Google takes action on AdWords scams
Tuesday 07 July 2009 | By Heidi Scott, Gosh! Media Copywriter
Search Engine Marketing guide SearchEngineWatch.com reports that Google has at last suspended accounts running AdWords scam programmes. A large number of these 'get rich quick' AdWords schemes have come to light, with scam victims filling the pages of relevant web forums, seeking advice on how to recover lost money.
Late last month, renowned author and founder of the SEOBook website, Aaron Wall, called on Google to take action on PPC ads promoting bogus moneymaking schemes that suggest a misrepresented affiliation with Google. The scams – notably, Google Money Tree, which has no link whatsoever with Google – had been running in AdWords during various searches, tempting Internet users with the offer of making cash by arbitraging search and reselling basic information that can be found on line for free.
Google has now written to the scammers with the following message:
"It's come to our attention that you have submitted ads that promote Google Money Tree or ads that promote a misrepresented affiliation with Google. Due to multiple complaints from our users and publishers, we've made the decision not to accept these ads. This is a notification that your account has been suspended due to the submission of these ads and your ads will no longer run on Google. Please note that future accounts you open will also be suspended."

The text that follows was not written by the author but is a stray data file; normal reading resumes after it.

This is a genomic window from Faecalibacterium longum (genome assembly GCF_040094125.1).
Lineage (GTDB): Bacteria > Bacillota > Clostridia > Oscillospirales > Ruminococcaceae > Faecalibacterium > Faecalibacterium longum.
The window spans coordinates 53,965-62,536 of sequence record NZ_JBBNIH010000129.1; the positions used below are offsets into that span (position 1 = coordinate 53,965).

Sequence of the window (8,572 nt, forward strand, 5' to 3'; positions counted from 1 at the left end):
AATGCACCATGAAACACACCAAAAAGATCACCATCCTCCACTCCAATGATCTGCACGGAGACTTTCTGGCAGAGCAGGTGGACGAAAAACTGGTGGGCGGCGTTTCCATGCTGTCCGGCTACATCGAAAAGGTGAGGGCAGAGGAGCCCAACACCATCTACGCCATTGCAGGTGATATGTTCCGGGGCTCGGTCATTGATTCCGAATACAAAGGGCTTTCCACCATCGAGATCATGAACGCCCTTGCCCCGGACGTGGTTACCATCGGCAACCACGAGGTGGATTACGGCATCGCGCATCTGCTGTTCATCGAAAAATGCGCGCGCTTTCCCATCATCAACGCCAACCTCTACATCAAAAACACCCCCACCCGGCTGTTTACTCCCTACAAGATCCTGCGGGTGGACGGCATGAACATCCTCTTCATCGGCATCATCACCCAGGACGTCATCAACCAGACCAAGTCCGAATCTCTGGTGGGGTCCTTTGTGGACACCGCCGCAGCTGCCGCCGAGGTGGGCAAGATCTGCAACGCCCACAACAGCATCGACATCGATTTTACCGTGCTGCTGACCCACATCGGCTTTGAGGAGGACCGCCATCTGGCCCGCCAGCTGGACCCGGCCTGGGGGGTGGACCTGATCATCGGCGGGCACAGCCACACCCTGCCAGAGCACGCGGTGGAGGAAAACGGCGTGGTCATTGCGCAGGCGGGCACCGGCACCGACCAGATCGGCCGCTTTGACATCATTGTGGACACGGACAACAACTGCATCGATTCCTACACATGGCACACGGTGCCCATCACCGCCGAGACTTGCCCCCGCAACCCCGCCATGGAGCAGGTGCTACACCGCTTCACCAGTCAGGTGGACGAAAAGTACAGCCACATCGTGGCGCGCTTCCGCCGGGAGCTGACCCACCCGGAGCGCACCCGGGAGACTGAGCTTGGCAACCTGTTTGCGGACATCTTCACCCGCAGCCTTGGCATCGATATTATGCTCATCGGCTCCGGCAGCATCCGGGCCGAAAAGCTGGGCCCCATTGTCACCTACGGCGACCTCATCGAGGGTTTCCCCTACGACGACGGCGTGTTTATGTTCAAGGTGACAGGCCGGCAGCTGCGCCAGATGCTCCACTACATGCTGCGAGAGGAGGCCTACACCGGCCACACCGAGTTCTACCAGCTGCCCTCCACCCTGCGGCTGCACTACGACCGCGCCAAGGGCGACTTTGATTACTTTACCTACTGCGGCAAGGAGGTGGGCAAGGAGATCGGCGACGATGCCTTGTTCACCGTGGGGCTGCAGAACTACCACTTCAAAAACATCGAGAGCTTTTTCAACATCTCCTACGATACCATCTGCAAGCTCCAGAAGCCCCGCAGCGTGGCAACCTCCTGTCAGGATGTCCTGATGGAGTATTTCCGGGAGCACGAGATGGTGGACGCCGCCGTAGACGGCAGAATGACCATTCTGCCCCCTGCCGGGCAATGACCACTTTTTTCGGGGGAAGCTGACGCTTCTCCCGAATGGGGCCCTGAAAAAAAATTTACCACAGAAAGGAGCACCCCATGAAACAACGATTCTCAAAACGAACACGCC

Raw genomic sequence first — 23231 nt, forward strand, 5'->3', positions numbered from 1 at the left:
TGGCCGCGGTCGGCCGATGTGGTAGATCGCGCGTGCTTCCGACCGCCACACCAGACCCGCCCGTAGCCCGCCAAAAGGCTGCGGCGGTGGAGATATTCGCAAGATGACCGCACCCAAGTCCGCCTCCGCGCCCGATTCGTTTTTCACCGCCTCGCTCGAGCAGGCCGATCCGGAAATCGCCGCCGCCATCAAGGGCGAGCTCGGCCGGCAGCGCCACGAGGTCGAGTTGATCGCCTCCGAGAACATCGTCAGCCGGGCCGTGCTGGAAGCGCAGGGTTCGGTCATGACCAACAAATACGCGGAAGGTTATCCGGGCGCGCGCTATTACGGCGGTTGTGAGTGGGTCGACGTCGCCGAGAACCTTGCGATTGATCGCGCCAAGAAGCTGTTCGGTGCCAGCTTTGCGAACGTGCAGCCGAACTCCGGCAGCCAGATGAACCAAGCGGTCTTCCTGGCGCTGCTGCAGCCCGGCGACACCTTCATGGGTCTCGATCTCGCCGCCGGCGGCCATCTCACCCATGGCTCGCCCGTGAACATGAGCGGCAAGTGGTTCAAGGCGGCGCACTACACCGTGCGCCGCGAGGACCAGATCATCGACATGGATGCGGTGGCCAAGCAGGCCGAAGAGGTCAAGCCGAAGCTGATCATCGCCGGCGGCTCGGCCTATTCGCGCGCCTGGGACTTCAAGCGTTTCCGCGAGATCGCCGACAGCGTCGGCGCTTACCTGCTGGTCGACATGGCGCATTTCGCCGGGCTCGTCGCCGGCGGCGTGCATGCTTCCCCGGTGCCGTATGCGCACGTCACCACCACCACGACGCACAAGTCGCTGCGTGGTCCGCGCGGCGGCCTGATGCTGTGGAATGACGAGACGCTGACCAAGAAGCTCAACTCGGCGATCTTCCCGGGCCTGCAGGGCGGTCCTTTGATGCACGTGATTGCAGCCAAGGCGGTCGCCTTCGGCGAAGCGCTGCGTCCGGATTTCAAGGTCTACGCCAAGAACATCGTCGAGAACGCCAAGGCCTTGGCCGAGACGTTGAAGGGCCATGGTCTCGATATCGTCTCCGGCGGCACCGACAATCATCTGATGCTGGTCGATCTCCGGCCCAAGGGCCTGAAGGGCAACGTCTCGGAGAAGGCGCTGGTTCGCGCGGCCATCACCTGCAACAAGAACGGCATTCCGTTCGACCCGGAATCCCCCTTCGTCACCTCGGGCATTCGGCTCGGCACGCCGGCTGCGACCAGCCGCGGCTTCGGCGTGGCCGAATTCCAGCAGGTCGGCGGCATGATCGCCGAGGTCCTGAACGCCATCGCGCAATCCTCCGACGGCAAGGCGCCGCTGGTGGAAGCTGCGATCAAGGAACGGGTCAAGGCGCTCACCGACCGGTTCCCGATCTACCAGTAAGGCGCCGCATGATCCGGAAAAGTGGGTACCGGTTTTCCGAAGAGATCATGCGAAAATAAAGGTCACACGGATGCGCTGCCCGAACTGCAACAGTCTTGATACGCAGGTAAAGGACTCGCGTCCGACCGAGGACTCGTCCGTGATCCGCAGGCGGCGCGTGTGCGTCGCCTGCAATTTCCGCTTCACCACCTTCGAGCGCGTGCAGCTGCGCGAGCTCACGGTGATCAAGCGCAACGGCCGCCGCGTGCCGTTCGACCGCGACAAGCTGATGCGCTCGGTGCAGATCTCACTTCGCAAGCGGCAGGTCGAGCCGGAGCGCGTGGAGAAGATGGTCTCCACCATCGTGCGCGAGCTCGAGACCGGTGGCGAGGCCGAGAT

Google is reportedly targeting not only the Google-branded scams but also other potential scams advertised through the Google AdWords system. This rather tardy action comes after the US Federal Trade Commission's lawsuit, announced July 1st, against companies trying to take advantage of people by offering everything from non-existent jobs to phony grants, investments and moneymaking schemes. The FTC accused Google Money Tree of getting consumers to divulge account information with promises that a $3.88 kit could help them earn $100,000 in six months, yet without revealing the fact that signing up for the kit automatically triggered monthly charges of $72.21.
Unfortunately, Google's action seems to have created some more victims. In a post on the AdWords Help Experts site, Kim Clinkunbroomer notes that there are a number of angry members visible in the AdWords help forum, many of whom claim not to have been aware that the affiliate programme they signed up for was a scam. What's more, some other traders appear to have been caught in error, with a number of complaints from advertisers claiming that they are not promoting anything remotely resembling a moneymaking scheme.
Gosh! Media welcomes this long overdue action from Mountain View and urges Internet users to remember that old adage, "There's no such thing as a free lunch" – or, for that matter, a really cheap lunch!